People walk into the Portland Museum of Art in Portland. At left is the former children’s museum at 142 Free St., which is at the center of a public debate that the City Council will weigh in on Monday. Gregory Rec/Staff Photographer

Opponents of the Portland Museum of Art’s proposed demolition of the former children’s museum said Thursday they are prepared to continue fighting if Monday’s City Council vote doesn’t go their way.

Speakers at a news conference organized by Greater Portland Landmarks stopped short of saying they might sue the city if the demolition is approved. But a lawyer for the nonprofit preservation group said it would be a “legal error” for the council to allow the demolition for reasons that aren’t outlined in the city’s historic preservation ordinance.

“We need to see exactly how they rule before we really know what we might do next,” said Carol De Tine, board vice president of Greater Portland Landmarks, the preservation group that has been leading opposition to the demolition. “I don’t think we’ll just lick our wounds.”

The museum is asking the city to remove the historic designation that protects the building at 142 Free St., which the museum owns and is located next door. Tearing down the brick building is part of the PMA’s planned expansion to more than double the museum’s size. Built in 1830 and remodeled by noted architect John Calvin Stevens in 1926, the building has been home to the local Chamber of Commerce and the Children’s Museum and Theatre of Maine.

The council first took up the matter at its May 6 meeting, when a majority of members seemed to support removing the designation, but it postponed the decision until this Monday’s council meeting. Both the city’s Historic Preservation Board and planning board have recommended against the designation change that would allow demolition.

Many of the points that demolition opponents brought up Thursday have been made previously during the public debate – that the building meets the requirements for protection under the city’s historic preservation ordinance, that rescinding it could affect the federal tax credits available to developers rehabbing properties within the Congress Street Historic District, and that the museum has enough property to expand without the tear-down.

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A lawyer representing Greater Portland Landmarks added that the council cannot base its decision on whether the demolition is good or bad for the city and its future.

Sean Turley, of the law firm Murray Plumb & Murray, said the city’s historic preservation ordinance requires the council to weigh the recommendations of the Historic Preservation Board and planning board and decide the matter in a “quasi-judicial manner.”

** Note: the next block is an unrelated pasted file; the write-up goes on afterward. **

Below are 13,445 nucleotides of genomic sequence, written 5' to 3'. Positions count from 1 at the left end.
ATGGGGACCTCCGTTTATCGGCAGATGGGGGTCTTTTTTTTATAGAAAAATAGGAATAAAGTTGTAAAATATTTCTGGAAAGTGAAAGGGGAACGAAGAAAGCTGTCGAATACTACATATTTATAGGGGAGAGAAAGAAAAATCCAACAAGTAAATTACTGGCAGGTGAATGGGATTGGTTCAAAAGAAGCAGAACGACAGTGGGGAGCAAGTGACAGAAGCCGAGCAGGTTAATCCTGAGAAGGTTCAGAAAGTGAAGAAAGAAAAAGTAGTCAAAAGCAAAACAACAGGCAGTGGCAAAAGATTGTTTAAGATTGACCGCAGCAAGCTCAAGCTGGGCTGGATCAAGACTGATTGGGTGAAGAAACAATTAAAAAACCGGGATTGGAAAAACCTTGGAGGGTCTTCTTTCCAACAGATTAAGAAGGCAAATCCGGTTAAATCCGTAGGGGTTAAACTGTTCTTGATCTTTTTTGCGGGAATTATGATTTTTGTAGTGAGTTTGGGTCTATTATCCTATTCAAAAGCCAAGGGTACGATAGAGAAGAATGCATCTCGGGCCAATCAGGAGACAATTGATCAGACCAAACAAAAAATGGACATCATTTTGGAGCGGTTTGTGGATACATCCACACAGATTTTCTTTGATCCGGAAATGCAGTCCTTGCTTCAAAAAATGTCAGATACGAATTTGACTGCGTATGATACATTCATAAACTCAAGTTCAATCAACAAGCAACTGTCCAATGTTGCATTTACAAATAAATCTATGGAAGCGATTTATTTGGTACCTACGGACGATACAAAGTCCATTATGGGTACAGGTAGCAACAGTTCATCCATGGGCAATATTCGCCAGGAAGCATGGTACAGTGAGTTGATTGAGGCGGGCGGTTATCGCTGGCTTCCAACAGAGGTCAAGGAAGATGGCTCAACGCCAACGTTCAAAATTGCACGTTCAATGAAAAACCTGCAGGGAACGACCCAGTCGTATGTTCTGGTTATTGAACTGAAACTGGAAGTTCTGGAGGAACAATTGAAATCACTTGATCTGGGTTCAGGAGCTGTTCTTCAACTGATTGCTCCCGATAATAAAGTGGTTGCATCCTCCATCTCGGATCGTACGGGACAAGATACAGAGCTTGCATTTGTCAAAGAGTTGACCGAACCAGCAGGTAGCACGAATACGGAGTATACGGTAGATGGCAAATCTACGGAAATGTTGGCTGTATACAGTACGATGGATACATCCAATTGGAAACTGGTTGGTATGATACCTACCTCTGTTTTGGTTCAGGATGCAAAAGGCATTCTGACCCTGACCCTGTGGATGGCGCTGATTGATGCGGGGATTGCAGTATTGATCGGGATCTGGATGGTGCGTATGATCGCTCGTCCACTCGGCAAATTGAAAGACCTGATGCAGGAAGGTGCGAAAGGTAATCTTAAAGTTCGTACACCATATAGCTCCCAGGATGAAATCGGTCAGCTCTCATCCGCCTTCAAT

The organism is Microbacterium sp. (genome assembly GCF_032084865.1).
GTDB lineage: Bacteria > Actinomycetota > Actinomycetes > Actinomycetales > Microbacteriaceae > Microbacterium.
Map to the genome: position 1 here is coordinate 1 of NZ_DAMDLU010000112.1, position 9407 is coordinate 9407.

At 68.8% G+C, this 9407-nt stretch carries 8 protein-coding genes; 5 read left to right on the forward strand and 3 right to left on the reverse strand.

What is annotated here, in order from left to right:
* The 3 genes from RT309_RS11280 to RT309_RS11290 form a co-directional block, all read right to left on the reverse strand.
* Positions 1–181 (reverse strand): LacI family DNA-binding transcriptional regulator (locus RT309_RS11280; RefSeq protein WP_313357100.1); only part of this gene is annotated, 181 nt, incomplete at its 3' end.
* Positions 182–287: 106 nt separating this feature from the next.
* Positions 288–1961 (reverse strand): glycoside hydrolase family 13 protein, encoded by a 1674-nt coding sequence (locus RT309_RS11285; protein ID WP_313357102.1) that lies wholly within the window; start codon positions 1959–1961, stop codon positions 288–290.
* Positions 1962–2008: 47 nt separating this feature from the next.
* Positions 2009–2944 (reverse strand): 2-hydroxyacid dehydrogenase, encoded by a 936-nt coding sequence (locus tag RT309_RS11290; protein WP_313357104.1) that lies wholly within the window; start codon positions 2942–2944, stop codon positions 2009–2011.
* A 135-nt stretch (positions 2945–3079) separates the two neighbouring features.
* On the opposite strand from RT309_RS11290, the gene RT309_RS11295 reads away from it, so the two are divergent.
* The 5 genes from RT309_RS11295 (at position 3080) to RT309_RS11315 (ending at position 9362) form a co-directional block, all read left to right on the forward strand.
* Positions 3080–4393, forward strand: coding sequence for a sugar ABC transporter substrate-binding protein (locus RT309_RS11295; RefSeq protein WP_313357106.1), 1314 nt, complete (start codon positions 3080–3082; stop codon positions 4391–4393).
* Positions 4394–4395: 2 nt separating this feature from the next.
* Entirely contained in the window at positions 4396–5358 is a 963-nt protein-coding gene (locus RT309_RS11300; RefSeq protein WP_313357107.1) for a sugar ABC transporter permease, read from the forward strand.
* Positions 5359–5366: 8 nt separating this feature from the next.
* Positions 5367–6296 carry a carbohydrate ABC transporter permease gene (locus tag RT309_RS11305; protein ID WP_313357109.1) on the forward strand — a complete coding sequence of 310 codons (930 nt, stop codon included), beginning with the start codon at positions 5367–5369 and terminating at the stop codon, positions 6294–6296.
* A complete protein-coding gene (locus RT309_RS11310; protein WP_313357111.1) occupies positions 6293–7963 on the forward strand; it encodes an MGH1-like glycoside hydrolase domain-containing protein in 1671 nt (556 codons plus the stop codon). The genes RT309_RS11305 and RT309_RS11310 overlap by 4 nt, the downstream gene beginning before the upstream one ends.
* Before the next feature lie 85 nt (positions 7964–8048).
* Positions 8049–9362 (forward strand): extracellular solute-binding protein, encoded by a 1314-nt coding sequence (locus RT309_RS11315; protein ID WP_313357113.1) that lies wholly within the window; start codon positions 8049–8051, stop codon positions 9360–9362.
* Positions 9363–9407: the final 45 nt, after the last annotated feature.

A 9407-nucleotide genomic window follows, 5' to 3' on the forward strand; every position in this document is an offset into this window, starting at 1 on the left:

“The ordinance expressly says what you can consider. You can’t consider the (city’s) comprehensive plan or any other policy,” Turley said. “Their only task really is to follow the ordinance. So if they deviate from that, that is obviously not following the law.”

Graeme Kennedy, the Portland Museum of Art’s creative director and director of public relations, would not say specifically what the museum might do next if the city ultimately blocks the demolition of 142 Free St. or how its expansion plan would be affected.

“We are looking forward to Monday and are taking this process one step at a time. We believe the city has the opportunity to grow through our inclusive Art for All mission and $100 million investment in downtown Portland,” Kennedy said in an email.

The debate over whether the museum should be allowed to tear down 142 Free St. has been heated and contentious, prompting many letters to the editor in the Press Herald from both supporters and opponents.

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Kennedy tried to attend the news conference Thursday, at Greater Portland Landmarks’ office on Congress Street, to hear what opponents would be saying to the media. He said he had been made aware of the event just a few minutes earlier, by media members who called the museum seeking interviews.

But news conference organizers said the event was for media only and asked Kennedy to leave.

“I was only trying to stay informed so that the museum could respond appropriately after their media alert,” Kennedy said in his email.

The news conference Thursday lasted about an hour and featured three main speakers: De Tine; Sally Oldham, one of the group’s advisory trustees and a former vice president of the National Trust for Historic Preservation; and Scott Hanson of Hanson Historic Consulting in Topsham.

The Portland City Council is scheduled to meet Monday at 5 p.m. at City Hall.

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